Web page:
5 Reasons Why Changing Passive Conference Formats Is So Difficult

How professional gatherings mimic and illuminate postsecondary instructional practices.

October 6, 2015

At the Learning With MOOCs II conference the discussion was all about how open online teaching can improve residential learning, and how we will respond to continued pressures around postsecondary costs and access.

There was also lots of discussion about how learning conferences are evolving.

There is a strong and universal desire amongst educators to change our conferences in order to conform to what we know about learning.

Nobody is a fan of the sage on the stage format of professional gatherings.

Everybody wants to see our conferences align to our push to more participatory and active learning.

It is instructive to think through the difficulties of changing learning conferences as we ponder the resilience of traditional lecture / passive-learning modes of instruction.

The reasons that so many of our learning conferences resemble so much of postsecondary foundational instruction (introductory courses) is that the costs for change are prohibitive.

Here are 5 reasons why our learning conferences are still mostly exercises in didactic interaction (talks, audience questions - thankfully no high stakes tests), rather than the active and distributed conversations that we envision for our classrooms:

#1 - The Built Environment:

Moving from talks to discussions would require conference spaces able to accommodate this switch. Very few venues are set-up for dialogue rather than lecture. Seats are bolted to the ground, tables are too heavy to move, and space for discussion is limited. It may be that the development of active learning classrooms will enable more active participatory conferences in the future.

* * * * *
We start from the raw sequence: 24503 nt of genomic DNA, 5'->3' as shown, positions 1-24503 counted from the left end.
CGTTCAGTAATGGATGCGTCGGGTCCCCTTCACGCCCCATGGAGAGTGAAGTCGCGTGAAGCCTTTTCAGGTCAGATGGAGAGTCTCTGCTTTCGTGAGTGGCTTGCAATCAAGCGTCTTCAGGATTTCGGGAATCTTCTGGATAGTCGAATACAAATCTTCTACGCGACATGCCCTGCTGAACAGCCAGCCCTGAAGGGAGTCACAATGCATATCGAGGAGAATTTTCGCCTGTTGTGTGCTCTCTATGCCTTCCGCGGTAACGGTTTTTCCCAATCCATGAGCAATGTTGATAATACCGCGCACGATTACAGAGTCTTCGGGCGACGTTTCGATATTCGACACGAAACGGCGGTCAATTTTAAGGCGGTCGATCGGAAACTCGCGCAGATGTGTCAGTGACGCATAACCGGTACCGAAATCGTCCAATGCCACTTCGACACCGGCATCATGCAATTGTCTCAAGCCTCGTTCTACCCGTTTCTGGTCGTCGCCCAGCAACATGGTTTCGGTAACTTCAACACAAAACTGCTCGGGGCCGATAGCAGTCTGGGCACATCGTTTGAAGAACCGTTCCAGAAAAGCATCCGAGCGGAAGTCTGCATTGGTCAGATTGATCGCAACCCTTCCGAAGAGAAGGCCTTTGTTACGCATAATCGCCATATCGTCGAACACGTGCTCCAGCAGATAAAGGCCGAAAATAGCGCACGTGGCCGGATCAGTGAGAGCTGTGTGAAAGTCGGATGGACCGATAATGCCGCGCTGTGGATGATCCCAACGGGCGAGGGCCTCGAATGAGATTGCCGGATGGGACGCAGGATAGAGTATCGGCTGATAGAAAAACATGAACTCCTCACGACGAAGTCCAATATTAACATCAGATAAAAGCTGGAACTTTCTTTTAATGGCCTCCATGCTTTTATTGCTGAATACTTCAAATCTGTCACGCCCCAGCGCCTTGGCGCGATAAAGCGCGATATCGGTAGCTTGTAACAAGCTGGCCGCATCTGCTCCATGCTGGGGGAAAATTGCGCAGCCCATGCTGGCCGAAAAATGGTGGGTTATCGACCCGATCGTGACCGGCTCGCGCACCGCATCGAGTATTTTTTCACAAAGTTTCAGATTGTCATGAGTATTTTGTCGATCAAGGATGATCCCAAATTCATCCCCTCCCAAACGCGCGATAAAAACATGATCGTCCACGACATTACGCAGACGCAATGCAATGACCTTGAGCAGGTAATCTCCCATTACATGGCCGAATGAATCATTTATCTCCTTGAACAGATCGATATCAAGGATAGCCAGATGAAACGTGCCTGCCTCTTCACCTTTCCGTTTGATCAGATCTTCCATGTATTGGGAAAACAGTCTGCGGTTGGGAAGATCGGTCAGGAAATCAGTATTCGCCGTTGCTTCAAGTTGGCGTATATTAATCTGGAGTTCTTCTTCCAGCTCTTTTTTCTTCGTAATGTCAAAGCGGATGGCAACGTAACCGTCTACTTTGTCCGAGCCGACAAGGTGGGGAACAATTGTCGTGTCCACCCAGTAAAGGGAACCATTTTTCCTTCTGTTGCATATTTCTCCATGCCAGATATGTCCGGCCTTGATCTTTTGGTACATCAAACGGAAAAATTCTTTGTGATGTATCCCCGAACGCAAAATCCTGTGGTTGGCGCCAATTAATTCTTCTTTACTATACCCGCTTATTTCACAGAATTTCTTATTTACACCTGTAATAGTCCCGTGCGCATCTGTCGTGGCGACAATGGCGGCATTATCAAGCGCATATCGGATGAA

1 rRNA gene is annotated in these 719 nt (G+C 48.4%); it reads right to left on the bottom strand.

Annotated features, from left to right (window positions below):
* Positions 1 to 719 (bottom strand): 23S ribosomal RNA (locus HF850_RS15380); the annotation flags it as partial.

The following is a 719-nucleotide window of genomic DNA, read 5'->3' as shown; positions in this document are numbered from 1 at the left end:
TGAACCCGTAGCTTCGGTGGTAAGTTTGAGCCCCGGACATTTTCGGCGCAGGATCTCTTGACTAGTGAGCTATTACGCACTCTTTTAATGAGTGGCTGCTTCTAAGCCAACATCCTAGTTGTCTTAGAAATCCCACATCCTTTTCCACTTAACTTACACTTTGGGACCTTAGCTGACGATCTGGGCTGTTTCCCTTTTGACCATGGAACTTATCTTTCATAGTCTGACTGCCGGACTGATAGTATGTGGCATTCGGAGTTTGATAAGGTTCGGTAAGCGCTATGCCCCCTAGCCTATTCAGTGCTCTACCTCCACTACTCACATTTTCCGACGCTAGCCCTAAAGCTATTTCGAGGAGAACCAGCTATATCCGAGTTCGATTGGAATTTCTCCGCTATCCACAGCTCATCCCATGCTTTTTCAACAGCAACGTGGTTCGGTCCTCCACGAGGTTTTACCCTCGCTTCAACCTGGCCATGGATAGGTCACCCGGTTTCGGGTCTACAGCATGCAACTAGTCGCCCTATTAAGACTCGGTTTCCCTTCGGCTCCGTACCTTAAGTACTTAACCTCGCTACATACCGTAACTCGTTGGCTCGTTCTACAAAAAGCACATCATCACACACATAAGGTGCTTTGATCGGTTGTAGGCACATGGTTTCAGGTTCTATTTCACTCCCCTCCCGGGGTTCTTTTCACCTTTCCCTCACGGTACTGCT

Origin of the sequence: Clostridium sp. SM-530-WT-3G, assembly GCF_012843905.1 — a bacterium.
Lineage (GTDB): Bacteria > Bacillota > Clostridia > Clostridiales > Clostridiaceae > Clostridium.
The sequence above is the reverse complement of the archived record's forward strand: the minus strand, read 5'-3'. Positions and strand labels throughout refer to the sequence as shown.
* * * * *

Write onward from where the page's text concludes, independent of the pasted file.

#2 - Scale:

The quality of conversation diminishes rapidly beyond a certain number of participants. That number may be as small as 20, but is probably not much more than 30. Conferences bring together many more participants than can be accommodated in a single discussion space. There are seldom enough small rooms at a conference to accommodate lots of discussions. And who wants to have numerous simultaneous sessions, as this will break up the flow and cohesion of the conference?  Learning conferences simply do not scale very well.

#3 - Conference Attendees Will Not Prepare:

One reason that we go to conferences is the reprieve that they represent from the onslaught of daily operations. A conference forces you to engage in longer term thinking as you are off campus and out of the office. (If not away from e-mail).  Who amongst us would have the time to read articles or watch pre-recorded conference presentations? It is a powerful dream to have everyone arrive at the conference full prepared to discuss the materials that everyone has digested ahead of time, but only a dream.

#4 - Flipping the Conference Would Be An Enormous Amount of Work:

Nor is it feasible to expect that conference presenters would be able to pre-record their presentations. One thing that we have learned from MOOCs is that good instructional video is incredibly time consuming to create, and that the best results require a collaborative approach with media experts. Creating bad video to watch before a conference would be a worse result than a conference stacked with PowerPoint presentations. At least a live presentation has the benefits of interaction and spontaneity.

#5 - We Are Accustomed to the Performative Nature of Presentations:

Let’s face it - we like to be entertained.  The best conference presentations are like the best lectures. They are passionate, conversational, engaging, visually stimulating, and high energy. They follow a tempo of call and response that has been perfected over millenniums of storytelling.  Great conference presenters tell stories.  We come to conferences looking to be inspired and challenged. Our prime goal is less to learn, as learning is really hard work.  Just as our students are often negative about the switch to active learning courses, we would be skeptical about a change to our learning conferences that asked us to work hard to create our own experience.

Is the future of all conferences unconferences?

What are strategies that you have witnessed that disrupt the tyranny of the passive conference?

What is your favorite learning, technology, or learning technology conference to attend?



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